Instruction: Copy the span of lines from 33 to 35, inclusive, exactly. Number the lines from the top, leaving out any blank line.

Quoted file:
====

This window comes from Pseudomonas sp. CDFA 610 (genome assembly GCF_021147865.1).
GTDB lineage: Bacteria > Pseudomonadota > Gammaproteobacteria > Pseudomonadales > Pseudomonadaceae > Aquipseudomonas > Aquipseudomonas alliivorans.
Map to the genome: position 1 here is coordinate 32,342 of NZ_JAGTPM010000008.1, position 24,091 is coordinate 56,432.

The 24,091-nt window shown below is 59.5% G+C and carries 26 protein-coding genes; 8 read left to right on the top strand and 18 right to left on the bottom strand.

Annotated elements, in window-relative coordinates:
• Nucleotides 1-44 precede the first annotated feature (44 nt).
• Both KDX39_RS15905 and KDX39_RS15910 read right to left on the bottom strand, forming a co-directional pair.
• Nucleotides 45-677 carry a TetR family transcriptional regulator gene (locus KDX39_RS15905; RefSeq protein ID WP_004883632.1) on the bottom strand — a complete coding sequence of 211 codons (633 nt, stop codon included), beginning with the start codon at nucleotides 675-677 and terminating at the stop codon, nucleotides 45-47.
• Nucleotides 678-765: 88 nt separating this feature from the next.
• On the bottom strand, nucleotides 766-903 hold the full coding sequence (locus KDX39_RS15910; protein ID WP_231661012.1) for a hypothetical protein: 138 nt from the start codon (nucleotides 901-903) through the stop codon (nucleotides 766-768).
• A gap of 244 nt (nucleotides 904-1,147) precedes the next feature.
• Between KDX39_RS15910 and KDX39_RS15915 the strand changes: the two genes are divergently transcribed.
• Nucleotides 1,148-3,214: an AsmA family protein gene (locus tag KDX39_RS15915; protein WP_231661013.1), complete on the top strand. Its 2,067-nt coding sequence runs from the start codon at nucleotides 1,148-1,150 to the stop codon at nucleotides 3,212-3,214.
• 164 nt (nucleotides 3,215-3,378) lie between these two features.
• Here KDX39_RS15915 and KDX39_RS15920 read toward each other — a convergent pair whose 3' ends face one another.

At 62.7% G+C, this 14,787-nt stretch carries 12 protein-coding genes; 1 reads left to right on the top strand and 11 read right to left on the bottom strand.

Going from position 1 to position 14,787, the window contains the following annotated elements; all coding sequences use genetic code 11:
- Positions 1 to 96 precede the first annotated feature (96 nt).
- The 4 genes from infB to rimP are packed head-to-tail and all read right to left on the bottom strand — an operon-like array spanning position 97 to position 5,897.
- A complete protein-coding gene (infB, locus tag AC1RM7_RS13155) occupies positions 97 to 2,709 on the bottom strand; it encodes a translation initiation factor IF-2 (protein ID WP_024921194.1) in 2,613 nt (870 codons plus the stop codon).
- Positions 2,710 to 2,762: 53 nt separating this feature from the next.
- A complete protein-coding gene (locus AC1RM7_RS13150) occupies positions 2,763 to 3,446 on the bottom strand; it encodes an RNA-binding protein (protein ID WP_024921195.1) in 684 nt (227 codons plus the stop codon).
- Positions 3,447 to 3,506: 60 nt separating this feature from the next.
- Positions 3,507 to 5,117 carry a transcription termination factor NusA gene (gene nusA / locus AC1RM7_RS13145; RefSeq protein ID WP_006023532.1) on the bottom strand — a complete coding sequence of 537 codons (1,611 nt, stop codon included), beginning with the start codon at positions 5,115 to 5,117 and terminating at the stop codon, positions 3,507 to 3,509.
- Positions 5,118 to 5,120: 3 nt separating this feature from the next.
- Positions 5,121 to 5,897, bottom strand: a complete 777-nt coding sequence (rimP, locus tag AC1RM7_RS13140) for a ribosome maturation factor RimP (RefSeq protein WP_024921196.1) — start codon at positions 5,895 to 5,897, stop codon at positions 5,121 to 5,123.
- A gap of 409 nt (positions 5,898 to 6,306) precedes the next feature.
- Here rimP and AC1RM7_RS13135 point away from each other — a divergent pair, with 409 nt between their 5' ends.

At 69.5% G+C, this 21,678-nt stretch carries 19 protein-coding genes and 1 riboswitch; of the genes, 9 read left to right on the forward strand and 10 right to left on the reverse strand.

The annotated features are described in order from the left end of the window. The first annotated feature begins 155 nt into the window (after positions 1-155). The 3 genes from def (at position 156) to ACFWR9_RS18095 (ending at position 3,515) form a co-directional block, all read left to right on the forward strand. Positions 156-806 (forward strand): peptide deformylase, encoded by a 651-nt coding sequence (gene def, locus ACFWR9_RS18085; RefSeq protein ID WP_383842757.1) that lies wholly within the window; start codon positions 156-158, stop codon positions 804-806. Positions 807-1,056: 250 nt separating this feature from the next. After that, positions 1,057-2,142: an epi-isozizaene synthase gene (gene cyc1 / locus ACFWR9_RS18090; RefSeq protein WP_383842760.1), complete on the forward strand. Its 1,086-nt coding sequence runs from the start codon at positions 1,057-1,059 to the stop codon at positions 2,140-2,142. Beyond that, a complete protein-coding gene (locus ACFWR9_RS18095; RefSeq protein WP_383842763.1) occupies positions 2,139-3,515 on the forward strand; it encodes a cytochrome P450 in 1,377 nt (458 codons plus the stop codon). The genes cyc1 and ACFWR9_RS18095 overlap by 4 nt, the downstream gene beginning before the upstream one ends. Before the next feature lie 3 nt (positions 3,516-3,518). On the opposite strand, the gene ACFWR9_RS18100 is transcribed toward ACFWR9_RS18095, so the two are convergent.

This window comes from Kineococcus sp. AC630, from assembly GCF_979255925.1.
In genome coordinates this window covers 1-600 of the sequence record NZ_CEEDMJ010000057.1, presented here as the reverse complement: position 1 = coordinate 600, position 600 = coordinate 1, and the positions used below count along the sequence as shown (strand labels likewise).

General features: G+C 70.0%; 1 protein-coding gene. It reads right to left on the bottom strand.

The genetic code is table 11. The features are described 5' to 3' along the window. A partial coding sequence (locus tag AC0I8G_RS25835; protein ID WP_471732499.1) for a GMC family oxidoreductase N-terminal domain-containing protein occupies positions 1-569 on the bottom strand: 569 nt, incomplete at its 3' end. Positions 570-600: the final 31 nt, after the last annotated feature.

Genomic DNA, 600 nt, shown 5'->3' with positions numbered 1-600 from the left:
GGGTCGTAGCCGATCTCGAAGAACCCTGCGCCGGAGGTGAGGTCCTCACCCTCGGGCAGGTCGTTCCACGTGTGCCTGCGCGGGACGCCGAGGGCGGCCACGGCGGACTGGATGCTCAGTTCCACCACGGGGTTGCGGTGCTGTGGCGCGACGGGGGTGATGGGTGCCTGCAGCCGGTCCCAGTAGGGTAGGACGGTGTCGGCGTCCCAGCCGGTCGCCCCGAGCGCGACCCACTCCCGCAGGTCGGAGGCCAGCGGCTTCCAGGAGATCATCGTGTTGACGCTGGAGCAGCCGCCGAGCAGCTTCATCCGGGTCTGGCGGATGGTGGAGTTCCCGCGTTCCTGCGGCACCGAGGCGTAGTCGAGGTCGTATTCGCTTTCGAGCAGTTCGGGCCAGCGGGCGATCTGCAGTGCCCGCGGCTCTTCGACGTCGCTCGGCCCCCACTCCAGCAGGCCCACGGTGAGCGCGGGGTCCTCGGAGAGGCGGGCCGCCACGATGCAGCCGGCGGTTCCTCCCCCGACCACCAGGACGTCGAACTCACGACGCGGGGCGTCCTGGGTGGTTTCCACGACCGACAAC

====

General features: G+C 70.0%; 1 protein-coding gene. It reads right to left on the bottom strand.

The genetic code is table 11. The features are described 5' to 3' along the window. A partial coding sequence (locus tag AC0I8G_RS25835; protein ID WP_471732499.1) for a GMC family oxidoreductase N-terminal domain-containing protein occupies positions 1-569 on the bottom strand: 569 nt, incomplete at its 3' end. Positions 570-600: the final 31 nt, after the last annotated feature.

Genomic DNA, 600 nt, shown 5'->3' with positions numbered 1-600 from the left: